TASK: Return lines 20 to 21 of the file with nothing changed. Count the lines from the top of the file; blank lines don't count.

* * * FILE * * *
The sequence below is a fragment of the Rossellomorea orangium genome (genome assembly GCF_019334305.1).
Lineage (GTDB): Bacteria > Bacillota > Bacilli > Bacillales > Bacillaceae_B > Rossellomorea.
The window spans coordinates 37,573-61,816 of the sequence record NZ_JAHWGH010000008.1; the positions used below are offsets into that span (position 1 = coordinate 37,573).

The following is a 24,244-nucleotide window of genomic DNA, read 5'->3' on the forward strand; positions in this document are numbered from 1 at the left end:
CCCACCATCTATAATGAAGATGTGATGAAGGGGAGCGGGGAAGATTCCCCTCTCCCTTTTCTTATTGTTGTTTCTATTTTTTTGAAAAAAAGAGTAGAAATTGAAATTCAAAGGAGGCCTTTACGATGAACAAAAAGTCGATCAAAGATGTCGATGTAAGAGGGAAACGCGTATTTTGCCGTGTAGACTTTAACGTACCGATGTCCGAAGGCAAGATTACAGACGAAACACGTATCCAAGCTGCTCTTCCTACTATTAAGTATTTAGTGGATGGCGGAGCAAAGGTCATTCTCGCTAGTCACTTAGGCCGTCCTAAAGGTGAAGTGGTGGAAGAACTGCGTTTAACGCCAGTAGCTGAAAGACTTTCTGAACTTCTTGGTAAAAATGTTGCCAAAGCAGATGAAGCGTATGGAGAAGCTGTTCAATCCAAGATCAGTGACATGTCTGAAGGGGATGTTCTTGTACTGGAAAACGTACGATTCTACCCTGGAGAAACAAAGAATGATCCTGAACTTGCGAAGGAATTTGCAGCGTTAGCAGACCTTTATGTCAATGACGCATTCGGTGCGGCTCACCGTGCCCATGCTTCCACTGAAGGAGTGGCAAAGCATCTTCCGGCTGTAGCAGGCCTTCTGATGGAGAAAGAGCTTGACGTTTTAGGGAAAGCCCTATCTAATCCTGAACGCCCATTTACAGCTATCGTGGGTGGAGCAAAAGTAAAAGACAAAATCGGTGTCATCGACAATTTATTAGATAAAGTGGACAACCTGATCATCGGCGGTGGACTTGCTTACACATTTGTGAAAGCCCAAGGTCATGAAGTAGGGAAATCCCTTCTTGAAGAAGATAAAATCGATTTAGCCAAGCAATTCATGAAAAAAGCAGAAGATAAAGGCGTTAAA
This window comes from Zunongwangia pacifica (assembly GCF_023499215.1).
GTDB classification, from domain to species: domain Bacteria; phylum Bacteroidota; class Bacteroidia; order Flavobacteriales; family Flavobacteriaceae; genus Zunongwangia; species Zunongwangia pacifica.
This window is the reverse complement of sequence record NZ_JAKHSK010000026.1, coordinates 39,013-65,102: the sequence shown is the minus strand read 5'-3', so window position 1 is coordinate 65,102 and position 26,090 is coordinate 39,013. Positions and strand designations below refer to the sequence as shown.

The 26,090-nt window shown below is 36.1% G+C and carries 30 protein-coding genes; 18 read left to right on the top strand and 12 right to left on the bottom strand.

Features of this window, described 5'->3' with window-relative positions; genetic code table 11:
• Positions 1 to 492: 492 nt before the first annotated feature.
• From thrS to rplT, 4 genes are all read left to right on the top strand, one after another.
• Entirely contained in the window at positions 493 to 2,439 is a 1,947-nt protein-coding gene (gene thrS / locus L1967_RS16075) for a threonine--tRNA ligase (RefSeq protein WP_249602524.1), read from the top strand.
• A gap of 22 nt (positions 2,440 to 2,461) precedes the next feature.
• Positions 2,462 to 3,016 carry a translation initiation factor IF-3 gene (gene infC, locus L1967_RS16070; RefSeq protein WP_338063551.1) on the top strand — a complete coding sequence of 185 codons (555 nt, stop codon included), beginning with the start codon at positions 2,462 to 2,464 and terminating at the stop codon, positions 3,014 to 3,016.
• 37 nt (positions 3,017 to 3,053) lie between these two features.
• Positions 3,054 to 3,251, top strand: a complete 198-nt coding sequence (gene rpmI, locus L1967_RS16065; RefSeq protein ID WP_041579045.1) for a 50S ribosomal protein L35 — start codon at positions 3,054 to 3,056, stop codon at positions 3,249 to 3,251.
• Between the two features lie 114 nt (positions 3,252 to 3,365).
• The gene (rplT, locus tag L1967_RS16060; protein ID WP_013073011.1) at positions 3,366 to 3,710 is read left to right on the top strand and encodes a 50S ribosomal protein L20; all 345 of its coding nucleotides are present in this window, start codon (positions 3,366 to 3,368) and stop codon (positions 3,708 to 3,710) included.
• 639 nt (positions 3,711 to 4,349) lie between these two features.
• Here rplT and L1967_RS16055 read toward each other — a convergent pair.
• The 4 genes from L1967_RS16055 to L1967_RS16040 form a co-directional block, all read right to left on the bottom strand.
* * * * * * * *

• 639 nt (positions 3,711 to 4,349) lie between these two features.
• Here rplT and L1967_RS16055 read toward each other — a convergent pair.